My publisher (Harpercollins /Morrow) did not wish me to tour. In fact, they seemed to shudder at the idea of a debut author touring, a reaction that I didn’t thoroughly appreciate at the time. They emphasized regional signings in areas where I could generate enough attendees to make the launch worthwhile. They were concerned that as a debut author I wouldn’t manage to do this in locations that I had no contacts, few or no one would show and both me, and more importantly, the bookseller, would be disappointed. Did I tour? Yep! Was it worth it? I think so. Did lots of people come to see me speak? Not always. Touring as a debut author is an interesting experience. I’ve flown one thousand miles and then driven thirty minutes to a store that has three people waiting to hear me speak. In fact, for a signing in LA not one person appeared because they’d closed the street for a “Public Enemies” premiere. I couldn’t compete with Johnny Depp. Still, the bookseller had warned me, asked me to come anyway, and handed me sixty preordered books to sign.

Touring gets you to meet the booksellers, and this is why you’re doing it. If you can afford it, tour. (And this year, HC planned the bulk of my tour across the country).


I go to New York at least once, but usually two or three times a year. Once is during “Thrillerfest” an industry conference put on by the International Thriller Writers. The other trips are business or friend related (I used to live there). On every trip I make a point to have a drink or dinner with my editor, agent, and take a run through Central Park with my marketing director, also a runner. New York is the center of the publishing industry. Many of the biggest players are there, and you should be, too.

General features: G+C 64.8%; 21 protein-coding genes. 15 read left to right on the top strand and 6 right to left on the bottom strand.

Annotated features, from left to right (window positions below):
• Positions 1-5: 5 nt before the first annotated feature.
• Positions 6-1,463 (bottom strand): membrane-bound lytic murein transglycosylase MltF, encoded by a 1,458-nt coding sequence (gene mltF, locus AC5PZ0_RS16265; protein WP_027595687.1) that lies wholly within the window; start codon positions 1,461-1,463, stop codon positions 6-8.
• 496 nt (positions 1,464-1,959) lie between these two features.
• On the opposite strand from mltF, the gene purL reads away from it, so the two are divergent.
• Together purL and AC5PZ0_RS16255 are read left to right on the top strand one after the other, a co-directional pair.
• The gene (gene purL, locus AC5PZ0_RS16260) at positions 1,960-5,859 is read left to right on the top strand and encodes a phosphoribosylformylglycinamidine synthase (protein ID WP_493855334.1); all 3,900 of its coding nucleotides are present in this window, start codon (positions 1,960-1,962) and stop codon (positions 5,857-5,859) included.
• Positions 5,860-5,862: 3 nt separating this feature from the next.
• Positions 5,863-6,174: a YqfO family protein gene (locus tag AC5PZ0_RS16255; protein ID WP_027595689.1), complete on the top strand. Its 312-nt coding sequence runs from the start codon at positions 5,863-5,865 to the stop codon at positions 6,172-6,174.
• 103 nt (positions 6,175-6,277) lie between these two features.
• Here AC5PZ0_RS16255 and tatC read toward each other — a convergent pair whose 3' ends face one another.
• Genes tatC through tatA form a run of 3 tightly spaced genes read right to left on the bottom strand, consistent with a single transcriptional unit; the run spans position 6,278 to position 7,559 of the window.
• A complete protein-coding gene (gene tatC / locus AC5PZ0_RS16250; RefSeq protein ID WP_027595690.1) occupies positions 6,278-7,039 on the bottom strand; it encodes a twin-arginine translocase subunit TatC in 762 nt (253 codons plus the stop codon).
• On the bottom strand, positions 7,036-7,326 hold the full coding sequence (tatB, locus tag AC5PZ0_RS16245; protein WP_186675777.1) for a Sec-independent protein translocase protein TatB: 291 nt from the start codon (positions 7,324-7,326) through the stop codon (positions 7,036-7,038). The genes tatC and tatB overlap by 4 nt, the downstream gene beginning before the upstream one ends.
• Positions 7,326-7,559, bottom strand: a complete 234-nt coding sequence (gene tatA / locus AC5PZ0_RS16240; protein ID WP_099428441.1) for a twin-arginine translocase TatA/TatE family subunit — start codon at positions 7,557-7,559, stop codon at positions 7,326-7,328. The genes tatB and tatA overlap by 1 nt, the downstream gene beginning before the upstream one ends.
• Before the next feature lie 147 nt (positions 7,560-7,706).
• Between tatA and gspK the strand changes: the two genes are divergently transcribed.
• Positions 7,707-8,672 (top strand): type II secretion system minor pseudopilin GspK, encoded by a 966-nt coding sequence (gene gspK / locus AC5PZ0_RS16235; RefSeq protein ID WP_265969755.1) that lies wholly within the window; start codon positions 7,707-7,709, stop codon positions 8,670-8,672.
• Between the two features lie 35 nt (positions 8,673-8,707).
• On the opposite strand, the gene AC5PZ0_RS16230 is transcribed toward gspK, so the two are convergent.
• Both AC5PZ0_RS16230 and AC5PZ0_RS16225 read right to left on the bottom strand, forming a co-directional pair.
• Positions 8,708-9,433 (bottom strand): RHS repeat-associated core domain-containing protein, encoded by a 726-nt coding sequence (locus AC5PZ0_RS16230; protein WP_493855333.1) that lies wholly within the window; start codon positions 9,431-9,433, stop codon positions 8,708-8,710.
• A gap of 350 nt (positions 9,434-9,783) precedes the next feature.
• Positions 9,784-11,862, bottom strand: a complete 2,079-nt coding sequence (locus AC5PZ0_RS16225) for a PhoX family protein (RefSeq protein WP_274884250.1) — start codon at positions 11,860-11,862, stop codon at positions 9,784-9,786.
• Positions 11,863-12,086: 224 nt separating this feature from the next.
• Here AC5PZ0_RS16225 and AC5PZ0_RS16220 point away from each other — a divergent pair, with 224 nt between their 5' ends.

I have an outstanding publicist, free, through the house. She does the heavy lifting in a lot of areas. But after I decided to tour, I hired my own local publicist to help plan. (Dana Kaye of Kaye Publicity). She interacts well with NY, and helps me with the myriad of details that arise when a book is launching. If you can afford it, hire a PR person at a reasonable cost. Your New York publicist has sixty files on her desk and probably would welcome the help.


Writers are under intense pressure to sell. I debuted during the biggest economic downturn in forty years. Readers that used to buy a hardcover without thinking, no longer did. Libraries saw a surge in business, as these readers, unwilling to give up their beloved books but no longer able to pay for them, utilized the free service. Established authors saw fifty percent declines in sales. Many writers have taken the “you must sell” mantra too literally, and they have turned themselves into marketers, which chews up their time and relegates the actual writing of the second to a back burner. Don’t do this. Yes, I realize that if you don’t sell the first you may not get to the second, but if necessary you can sell the second under a pseudonym, leaving the first--and your poor numbers-- behind. Search for balance. I know one writer who has tried just about everything you can imagine to market. While I think he’s sold more books than he would have otherwise, he has remained solidly midlist. If marketing automatically turned one into a New York Times bestseller, he would be one right now. Take a lesson. Keep writing in the forefront of your day.


Writing as a career is great. I’ve worked a lot harder jobs. Being a lawyer is intellectually stimulating and lucrative, but the days are long, (and the nights, and the weekends). Cocktail waitressing can be lucrative, but boring. Candle making, one of my first jobs, was hot, dangerous when the wax poured on us, and cemented my desire to go to college. Only the toughest survived that job, and I wasn’t one of them.